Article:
Negative stories on Freemasons hard to fathom
It was with great disappointment that I read in your paper this morning (News, November 24) another scurrilous article purporting to be news in which you claim that named officials avoided censure over the loss of the Titanic because of their links to the Masonic Order.
Matters are then compounded with the further speculation that Lord Pirrie, chairman of Harland & Wolff shipyard in Belfast, "also appears to have been a Freemason". One is, of course, curious to know where this unproven claim has come from. Your readers may be interested to learn that the "secret archive" you speak of is, in fact, the release to online genealogy service Ancestry of details of the membership of lodges under the Irish, English and Scottish Grand Lodges of some two million Freemasons in the period 1733-1923.
This initiative was taken by the three home Grand Lodges to make it easier for genealogists to carry out their work. In some ways, there is nothing new here, as our Masonic records have always been available to accredited researchers. Here, again, is more evidence of the role played by Freemasonry as a part of society and not apart from society.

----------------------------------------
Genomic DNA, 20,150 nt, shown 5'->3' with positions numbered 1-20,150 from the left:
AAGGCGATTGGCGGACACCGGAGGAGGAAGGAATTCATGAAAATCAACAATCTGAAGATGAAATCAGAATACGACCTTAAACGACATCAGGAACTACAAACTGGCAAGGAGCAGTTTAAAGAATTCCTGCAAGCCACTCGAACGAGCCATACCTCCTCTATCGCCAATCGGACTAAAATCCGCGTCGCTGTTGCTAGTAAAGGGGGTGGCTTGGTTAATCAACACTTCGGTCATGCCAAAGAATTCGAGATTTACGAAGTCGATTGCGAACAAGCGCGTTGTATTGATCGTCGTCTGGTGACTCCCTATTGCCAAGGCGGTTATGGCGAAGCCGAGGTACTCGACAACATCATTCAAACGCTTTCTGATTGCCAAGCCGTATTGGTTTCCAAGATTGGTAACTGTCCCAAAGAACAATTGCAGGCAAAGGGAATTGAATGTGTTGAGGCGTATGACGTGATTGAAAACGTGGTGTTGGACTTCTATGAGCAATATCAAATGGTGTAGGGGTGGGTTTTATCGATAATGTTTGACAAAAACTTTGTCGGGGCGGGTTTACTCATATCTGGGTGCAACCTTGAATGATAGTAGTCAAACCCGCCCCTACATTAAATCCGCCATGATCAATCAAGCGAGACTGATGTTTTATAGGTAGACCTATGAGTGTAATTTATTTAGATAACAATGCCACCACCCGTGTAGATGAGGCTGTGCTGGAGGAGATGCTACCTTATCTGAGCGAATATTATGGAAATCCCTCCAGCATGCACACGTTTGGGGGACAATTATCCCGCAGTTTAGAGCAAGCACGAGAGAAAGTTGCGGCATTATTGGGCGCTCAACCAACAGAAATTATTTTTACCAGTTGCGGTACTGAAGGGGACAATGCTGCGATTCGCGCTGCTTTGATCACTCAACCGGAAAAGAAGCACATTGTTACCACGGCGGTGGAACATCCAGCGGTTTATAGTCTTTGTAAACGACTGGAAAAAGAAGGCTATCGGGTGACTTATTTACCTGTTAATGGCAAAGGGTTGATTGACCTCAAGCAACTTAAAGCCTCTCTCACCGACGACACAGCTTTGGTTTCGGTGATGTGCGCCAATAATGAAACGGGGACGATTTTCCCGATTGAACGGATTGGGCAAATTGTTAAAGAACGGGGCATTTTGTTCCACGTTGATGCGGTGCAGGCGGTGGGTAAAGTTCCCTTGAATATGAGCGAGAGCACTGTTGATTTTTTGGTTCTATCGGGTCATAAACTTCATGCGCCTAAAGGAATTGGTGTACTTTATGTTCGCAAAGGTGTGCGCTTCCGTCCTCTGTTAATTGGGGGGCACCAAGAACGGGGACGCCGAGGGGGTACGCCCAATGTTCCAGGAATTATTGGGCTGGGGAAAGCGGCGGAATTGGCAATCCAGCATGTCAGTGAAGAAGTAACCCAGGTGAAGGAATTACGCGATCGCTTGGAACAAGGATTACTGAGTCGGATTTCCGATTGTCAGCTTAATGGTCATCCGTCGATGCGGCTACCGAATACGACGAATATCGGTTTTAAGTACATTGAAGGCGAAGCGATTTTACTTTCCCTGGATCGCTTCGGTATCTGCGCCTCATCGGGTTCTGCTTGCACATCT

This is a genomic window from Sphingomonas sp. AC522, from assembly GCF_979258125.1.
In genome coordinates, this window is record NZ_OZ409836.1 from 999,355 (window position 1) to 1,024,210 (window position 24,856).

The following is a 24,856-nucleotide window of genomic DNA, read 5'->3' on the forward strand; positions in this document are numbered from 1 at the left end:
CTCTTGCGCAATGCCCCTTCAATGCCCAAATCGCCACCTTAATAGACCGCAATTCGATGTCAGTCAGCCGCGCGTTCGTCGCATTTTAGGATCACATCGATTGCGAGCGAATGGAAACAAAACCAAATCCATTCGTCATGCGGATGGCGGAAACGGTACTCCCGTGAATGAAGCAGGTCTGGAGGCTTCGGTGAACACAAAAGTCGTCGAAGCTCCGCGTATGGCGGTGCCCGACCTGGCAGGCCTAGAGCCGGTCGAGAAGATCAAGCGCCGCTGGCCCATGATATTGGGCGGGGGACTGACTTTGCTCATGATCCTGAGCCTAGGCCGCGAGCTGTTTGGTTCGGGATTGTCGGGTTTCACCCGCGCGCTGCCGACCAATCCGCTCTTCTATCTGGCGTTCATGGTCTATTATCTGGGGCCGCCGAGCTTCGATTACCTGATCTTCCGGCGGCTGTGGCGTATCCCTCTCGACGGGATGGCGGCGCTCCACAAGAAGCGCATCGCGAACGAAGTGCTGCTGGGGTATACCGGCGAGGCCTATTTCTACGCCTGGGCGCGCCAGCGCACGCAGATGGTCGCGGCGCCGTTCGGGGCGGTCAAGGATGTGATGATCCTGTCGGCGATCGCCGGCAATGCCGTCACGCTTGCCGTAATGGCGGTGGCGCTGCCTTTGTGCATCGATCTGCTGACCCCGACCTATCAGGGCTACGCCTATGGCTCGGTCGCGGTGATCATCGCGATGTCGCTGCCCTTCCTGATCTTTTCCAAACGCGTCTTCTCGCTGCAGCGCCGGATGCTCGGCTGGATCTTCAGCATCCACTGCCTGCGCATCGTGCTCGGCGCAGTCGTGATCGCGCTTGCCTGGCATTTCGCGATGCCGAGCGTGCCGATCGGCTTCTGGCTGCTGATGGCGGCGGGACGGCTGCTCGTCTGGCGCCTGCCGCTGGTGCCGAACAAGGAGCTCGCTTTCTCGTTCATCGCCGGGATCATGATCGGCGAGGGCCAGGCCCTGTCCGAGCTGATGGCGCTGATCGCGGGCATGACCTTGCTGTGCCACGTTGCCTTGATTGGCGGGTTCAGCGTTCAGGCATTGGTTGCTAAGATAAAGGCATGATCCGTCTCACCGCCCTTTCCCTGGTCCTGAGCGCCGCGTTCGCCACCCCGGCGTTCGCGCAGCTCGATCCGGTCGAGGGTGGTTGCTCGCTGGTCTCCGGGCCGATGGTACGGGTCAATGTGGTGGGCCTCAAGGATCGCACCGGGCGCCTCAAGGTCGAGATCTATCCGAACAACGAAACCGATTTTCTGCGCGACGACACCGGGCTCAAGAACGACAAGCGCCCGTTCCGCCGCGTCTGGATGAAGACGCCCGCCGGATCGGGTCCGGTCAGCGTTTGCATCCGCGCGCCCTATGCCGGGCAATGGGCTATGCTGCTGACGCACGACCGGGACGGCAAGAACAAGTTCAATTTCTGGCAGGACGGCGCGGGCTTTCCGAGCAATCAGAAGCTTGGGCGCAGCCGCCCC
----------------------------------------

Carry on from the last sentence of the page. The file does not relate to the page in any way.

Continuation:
I do not understand the desire to seek out negative stories on the activities of fraternal organisations, such as The Grand Lodge of Ancient Free and Accepted Masons of Ireland, who work tirelessly raising funds for various charities set up for the benefit of all. Indeed, the one-time owner of the Belfast Telegraph, Sir Robert Baird, was a member of the Masonic Order in Ireland, rising to the post of Grand Treasurer of The Grand Lodge of Ireland.
He thought so highly of the order and its charitable work that he founded a new Irish Lodge, known as The Press Lodge, specially to cater for newspapermen and fellow workers in the print industry.
His name will appear in your "secret archive" and I, for one, am fairly confident that he had no involvement with the Titanic.
Ballymoney, Co Antrim